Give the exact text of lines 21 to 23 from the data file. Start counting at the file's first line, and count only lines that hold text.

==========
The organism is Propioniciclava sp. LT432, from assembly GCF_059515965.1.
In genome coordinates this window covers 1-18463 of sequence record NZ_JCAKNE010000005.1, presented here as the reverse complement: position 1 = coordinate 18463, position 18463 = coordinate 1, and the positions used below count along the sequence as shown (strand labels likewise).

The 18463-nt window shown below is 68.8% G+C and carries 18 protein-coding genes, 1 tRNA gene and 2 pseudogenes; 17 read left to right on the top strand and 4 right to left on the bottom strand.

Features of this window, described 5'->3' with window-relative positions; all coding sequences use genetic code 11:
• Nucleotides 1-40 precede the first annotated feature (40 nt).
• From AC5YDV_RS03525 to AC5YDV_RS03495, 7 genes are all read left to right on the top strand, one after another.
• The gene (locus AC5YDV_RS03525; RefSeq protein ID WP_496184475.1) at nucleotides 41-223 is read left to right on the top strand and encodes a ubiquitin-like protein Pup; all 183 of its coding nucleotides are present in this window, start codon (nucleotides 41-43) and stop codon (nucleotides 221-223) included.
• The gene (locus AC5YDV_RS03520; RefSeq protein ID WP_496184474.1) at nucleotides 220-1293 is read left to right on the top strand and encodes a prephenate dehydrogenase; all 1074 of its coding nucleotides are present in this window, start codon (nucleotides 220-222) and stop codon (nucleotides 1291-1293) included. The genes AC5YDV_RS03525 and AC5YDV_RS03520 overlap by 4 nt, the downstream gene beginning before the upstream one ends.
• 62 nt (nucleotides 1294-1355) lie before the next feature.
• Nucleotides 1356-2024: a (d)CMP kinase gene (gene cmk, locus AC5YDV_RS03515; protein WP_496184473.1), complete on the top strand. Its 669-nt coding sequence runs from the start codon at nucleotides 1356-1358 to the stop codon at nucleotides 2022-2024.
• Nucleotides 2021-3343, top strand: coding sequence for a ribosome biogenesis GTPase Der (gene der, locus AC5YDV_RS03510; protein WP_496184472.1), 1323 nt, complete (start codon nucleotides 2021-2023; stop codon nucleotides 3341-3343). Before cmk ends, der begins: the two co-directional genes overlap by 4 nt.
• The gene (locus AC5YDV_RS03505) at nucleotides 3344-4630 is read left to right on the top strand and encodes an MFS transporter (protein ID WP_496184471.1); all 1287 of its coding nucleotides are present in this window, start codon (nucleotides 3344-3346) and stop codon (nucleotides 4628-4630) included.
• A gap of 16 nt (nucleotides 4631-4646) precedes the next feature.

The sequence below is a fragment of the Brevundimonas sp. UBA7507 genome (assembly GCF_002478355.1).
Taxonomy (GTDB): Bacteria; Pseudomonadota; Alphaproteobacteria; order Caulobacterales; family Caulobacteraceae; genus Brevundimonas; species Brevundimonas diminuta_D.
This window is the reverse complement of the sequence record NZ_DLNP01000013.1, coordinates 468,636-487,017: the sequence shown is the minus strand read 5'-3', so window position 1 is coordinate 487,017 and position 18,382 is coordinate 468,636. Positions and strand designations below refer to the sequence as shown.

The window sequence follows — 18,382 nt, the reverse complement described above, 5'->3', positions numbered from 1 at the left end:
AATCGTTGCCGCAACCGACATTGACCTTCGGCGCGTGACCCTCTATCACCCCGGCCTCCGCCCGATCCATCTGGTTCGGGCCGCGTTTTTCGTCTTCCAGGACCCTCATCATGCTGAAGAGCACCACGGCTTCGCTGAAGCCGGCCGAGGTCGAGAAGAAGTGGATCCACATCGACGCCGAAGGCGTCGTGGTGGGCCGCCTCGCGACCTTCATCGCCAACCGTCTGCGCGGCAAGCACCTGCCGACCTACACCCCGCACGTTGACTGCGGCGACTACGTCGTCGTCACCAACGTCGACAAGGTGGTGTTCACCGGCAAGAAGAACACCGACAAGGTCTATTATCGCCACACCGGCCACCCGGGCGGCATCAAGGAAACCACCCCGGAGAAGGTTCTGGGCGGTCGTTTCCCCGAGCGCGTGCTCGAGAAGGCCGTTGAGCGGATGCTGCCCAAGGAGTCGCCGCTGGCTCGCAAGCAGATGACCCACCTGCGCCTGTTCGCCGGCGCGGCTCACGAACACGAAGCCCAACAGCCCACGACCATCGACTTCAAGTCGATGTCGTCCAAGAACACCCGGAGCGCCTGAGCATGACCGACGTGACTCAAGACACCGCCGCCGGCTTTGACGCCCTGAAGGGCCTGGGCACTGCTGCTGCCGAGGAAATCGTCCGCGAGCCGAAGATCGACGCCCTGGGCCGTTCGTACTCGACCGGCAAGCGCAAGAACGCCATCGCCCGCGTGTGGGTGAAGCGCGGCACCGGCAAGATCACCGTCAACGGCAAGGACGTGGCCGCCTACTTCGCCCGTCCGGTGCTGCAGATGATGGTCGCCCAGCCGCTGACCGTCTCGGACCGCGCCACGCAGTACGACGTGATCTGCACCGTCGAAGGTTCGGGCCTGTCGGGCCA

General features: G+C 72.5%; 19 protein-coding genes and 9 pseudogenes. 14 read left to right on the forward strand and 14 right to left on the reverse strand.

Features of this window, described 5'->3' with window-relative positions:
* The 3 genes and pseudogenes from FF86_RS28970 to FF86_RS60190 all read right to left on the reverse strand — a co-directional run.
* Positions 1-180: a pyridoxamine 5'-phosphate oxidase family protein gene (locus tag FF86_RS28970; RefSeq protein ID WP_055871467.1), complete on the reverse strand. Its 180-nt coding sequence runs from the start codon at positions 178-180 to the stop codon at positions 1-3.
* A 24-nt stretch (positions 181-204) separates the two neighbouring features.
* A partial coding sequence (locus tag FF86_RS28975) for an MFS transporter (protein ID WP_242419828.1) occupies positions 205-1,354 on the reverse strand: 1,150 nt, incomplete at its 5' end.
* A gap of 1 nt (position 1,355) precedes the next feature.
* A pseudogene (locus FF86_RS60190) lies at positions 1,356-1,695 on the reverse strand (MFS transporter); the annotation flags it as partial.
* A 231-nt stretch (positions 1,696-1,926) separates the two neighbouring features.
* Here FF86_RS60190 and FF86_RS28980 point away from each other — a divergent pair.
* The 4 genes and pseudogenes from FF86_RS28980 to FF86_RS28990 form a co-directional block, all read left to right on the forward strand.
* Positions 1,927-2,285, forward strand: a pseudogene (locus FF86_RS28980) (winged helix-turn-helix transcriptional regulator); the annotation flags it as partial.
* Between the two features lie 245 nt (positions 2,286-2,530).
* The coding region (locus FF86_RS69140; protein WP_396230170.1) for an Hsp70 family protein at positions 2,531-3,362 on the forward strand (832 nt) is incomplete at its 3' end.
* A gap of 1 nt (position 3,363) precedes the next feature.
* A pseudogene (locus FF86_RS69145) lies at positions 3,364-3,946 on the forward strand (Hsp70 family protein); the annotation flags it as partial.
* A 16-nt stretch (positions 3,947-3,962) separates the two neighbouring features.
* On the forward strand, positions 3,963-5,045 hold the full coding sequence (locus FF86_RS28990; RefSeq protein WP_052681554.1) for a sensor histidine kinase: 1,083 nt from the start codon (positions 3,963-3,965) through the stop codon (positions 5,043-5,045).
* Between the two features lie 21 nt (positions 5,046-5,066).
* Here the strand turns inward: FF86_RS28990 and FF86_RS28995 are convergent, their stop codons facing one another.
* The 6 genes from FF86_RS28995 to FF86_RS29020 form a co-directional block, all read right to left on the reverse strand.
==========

* The 3 genes and pseudogenes from FF86_RS28970 to FF86_RS60190 all read right to left on the reverse strand — a co-directional run.
* Positions 1-180: a pyridoxamine 5'-phosphate oxidase family protein gene (locus tag FF86_RS28970; RefSeq protein ID WP_055871467.1), complete on the reverse strand. Its 180-nt coding sequence runs from the start codon at positions 178-180 to the stop codon at positions 1-3.
* A 24-nt stretch (positions 181-204) separates the two neighbouring features.